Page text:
In 1932 the government bought the palace from the last owner. In 1944, the palace hopfully escaped major destruction - an American bomber knocked out by the Germans fell very close to it. Since the end of the war, Chambord has gone through several successive cycles of restoration and is developing as one of the key tourist attractions in France. In 1981, the palace was declared a UNESCO World Heritage Site. Chambord is visited by about a million tourists annually.

Schönbrunn Palace (Vienna - Austria)

Schönbrunn Palace was the summer residence of the Habsburgs, built in the pompous Austrian Baroque style under the direction of the architect Johann Bernhard Fischer von Erlach.

The history of the Schönbrunn palace and park starts in the 14th century, when the monastery grounds were located on its territory, and the area was called Kattenburg. Later, in 1569, the Habsburgs took possession of the land and used it for hunting purposes. Legend has it that while hunting, Emperor Matthias discovered beautiful springs (Schöne Brunnen means "beautiful springs"), which later gave the name to the entire complex.

According to historians, the spring was used for a long time to supply clean water to the imperial palace. Unfortunately, in 1683, the land and summer residence were completely destroyed by the Turks who attacked Vienna. Emperor Leopold gave a new life to the residence, who in 1696 ordered the construction of a palace and park complex based on the model of the Versailles Palace.

The work was supervised by the architect Johann Bernhard Fischer von Erlach. In 1728, the palace passed into the possession of Charles VI, and later became the property of his daughter Maria Theresa, during whose reign the Schönbrunn Palace in Vienna became the center of court life.

In 1747, a theater was opened in the palace, and in 1806 and 1809 Napoleon stayed here. During the reign of Franz Joseph, who lived here until 1916, Schönbrunn in Vienna again received the role of the main residence of the ruler. The 20th century and the bombing during the Second World War brought destruction to the palace. And only in 1992, active restoration and reconstruction began on its territory.

By the way, during the reign of Maria Theresa, the palace turned into the summer residence of the imperial family and was filled with sophistication that only a woman could bring to the interior.

The palace is surrounded by a huge landscape park, especially picturesque in spring and early summer. It is home to hundreds of species of flowers, shrubs, trees and exotic plants. 40 rooms and halls of the residence are open for visiting, where you can look at the imperial bedrooms, reception rooms, and ballrooms. In 1996, Schönbrunn was included in the UNESCO World Heritage List.

Peterhof Palace (St. Petersburg - Russia)

The magnificent Peterhof Palace, towering over the grandiose Grand Cascade of fountains, is an architectural symbol of Russia's Peter's victories in the Baltic region.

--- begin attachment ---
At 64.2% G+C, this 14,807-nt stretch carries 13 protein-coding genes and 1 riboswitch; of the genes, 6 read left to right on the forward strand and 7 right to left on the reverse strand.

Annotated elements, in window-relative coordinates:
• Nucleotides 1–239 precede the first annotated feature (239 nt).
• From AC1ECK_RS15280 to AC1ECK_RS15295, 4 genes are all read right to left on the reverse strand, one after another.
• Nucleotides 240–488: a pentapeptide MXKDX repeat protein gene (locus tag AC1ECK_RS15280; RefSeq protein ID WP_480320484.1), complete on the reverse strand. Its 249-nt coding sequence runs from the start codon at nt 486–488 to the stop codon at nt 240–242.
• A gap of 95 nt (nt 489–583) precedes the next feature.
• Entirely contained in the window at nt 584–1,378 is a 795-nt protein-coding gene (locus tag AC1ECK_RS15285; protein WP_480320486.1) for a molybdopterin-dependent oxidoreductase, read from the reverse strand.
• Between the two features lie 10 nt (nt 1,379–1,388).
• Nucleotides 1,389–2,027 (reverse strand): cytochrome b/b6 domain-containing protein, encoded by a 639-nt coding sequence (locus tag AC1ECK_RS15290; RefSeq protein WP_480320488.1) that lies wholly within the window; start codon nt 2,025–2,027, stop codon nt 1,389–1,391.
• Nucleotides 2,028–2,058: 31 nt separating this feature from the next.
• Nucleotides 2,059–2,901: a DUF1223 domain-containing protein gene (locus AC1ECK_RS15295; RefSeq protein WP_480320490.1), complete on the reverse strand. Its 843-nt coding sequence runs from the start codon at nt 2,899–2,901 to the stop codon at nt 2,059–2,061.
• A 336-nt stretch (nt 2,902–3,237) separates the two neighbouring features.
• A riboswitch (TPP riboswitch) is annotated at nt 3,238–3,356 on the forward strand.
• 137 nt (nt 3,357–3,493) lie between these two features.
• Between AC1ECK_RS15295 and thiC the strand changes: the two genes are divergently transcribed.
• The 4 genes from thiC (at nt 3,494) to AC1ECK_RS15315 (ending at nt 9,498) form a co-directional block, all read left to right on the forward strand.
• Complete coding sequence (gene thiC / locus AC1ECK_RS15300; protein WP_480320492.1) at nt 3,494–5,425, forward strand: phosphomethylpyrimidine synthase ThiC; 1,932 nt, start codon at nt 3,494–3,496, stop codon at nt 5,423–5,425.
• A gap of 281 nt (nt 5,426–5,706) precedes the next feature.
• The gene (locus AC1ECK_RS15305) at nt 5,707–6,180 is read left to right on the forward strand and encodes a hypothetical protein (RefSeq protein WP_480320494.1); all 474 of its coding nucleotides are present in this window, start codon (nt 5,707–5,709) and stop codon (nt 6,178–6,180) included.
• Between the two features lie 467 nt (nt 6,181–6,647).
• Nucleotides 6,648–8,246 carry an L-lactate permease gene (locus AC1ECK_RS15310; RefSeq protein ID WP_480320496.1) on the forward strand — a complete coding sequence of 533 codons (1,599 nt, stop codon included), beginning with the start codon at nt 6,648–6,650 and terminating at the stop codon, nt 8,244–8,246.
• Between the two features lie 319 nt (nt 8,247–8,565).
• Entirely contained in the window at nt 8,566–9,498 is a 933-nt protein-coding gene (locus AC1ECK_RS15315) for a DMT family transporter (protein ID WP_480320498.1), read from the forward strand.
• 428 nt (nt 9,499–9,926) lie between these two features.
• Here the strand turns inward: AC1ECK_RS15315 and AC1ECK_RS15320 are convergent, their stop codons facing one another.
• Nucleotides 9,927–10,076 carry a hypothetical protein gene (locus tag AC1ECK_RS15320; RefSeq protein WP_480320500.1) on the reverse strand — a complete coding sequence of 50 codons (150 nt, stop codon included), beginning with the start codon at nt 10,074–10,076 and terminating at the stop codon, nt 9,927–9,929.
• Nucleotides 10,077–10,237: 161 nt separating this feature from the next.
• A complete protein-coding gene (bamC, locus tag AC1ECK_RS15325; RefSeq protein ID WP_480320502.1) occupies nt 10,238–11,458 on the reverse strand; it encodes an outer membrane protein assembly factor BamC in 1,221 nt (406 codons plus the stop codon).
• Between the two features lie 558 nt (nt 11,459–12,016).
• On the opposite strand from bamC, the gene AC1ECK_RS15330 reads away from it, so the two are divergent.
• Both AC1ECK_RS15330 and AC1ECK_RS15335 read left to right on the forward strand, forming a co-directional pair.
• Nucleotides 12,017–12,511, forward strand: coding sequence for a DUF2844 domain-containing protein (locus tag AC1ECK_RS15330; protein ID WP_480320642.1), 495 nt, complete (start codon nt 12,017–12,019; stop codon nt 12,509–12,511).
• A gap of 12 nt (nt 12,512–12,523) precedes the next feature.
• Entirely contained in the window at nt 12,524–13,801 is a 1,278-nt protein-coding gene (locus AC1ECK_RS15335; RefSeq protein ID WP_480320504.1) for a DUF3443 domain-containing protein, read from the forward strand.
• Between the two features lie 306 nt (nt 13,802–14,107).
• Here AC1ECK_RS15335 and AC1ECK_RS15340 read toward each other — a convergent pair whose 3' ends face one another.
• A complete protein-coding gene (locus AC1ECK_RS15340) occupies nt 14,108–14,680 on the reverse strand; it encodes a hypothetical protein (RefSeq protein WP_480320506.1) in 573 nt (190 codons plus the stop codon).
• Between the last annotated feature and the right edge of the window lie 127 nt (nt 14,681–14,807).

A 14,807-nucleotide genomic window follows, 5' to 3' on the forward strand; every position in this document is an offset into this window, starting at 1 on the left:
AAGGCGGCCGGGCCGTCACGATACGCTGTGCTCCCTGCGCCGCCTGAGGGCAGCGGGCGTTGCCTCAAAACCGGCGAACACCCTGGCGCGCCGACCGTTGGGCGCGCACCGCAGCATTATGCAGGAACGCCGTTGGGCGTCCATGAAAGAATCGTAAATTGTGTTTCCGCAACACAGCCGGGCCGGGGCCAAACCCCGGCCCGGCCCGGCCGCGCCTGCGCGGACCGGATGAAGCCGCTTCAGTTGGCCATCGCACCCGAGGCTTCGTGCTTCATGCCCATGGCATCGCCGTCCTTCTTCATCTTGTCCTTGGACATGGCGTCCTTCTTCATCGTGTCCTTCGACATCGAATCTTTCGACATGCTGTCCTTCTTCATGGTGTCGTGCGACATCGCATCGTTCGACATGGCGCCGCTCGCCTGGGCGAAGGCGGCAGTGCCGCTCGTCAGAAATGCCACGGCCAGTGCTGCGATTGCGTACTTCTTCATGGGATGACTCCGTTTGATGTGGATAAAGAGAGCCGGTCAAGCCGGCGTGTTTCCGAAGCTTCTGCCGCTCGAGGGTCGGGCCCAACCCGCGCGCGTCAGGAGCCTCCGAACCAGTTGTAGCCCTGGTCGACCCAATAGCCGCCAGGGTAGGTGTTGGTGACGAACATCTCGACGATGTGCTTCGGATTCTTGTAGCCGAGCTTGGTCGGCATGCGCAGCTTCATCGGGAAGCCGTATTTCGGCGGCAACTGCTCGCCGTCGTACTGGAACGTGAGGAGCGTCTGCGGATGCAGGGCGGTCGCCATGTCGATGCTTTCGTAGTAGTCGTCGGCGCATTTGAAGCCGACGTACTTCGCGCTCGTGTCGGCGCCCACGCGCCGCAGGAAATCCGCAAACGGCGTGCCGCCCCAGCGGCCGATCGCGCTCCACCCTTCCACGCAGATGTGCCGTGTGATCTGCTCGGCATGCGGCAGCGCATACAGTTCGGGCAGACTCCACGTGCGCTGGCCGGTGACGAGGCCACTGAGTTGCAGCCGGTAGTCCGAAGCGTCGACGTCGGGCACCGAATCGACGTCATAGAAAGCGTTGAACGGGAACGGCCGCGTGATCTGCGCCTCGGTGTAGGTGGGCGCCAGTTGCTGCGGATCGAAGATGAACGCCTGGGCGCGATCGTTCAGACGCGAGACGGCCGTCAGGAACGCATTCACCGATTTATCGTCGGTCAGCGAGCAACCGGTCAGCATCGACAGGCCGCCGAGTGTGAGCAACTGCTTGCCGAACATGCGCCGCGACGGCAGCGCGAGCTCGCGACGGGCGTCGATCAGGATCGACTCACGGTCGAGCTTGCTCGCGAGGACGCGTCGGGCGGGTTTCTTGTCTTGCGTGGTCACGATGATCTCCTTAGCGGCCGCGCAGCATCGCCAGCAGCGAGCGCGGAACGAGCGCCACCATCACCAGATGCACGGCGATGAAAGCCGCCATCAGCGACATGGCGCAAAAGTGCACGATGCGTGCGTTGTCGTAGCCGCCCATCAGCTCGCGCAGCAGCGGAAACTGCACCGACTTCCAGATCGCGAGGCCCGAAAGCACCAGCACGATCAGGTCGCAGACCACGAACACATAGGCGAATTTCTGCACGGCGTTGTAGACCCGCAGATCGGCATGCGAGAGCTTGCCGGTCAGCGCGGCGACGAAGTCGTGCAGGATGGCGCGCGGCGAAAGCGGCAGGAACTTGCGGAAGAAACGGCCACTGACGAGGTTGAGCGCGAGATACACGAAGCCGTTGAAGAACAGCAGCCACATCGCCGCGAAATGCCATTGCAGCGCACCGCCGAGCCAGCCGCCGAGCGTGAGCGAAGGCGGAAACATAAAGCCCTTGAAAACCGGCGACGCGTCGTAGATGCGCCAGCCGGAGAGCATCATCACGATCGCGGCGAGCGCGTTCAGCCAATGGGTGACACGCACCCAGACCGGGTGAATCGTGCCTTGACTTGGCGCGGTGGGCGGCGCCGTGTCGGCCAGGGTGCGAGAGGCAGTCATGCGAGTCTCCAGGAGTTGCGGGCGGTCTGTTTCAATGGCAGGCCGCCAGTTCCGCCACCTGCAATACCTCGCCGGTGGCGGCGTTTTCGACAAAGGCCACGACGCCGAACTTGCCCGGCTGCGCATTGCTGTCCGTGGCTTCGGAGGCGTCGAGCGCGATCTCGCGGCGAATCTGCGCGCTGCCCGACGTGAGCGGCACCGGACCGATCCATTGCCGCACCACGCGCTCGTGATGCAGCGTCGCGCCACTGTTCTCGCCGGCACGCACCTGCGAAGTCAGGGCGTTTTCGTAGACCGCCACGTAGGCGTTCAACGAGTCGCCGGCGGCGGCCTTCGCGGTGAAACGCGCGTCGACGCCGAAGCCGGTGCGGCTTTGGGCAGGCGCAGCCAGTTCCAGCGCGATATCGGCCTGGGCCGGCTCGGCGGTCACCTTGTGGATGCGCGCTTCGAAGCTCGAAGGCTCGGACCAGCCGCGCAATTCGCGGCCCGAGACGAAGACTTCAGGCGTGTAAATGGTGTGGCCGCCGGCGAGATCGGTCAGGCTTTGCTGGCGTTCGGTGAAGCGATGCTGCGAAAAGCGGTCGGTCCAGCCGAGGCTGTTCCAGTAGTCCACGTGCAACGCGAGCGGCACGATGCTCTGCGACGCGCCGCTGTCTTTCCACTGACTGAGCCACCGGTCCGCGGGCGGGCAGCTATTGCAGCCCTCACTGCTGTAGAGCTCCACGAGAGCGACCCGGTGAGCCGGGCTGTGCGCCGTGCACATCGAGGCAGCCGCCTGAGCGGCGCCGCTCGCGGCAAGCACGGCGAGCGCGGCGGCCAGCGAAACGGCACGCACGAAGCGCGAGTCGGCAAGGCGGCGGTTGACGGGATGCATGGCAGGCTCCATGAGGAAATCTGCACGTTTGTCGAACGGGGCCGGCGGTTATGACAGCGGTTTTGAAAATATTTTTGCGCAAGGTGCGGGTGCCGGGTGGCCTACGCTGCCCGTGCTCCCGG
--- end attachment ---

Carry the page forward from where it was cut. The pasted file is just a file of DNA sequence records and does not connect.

The palace in the town of Peterhof was the official state summer residence of the Russian court for almost two centuries, until 1917. Balls, masquerades, theatrical performances, fireworks, official events, diplomatic receptions, in a word, the whole social life of the summer season took place here.

In 1715, the architect Braunstein, by order of Peter the Great, began to build a two-story palace on top of a hill, called the Nagornye Palaty. The peculiarity of the building was that Peter did not initially plan it for everyday life as the richly decorated palace was intended for secular entertainment and receptions.

The construction was continued by the architects Leblon and Miketti. Under Anna of Russia, the architect Zemtsov added two galleries on the sides of the palace.

Rulers changed, fashions changed. In the 1740s, Elizabeth of Russia found her father's palace too cramped and modest for her beloved magnificent ceremonies. The Empress ordered the court architect Francesco Bartolomeo Rastrelli to rebuild the palace, at the same time ordering the preservation of Peter's cabinet. Reconstruction lasted from 1745 to 1755.

Later, during the reign of Catherine II, several rooms of the Grand Palace were redecorated by Felten and Wallen-Delamotte. Almost a century later, Emperor Nicholas I, preparing to receive the groom of his daughter Olga in Peterhof, decided to remodel the eastern wing of the palace and build a third floor over it, which was entrusted to the architect Andrei Stackenschneider.

In 1918 the Great Peterhof Palace was turned into a museum. During WWII, the city of Peterhof was occupied by the Nazis, the palace burned twice, was blown up and plundered. Restorers and museum staff have recreated the monument literally from the ashes. The restoration lasted for several decades; in 1964, the first five halls were opened to the public.

Topkapı Palace (Istanbul - Turkey)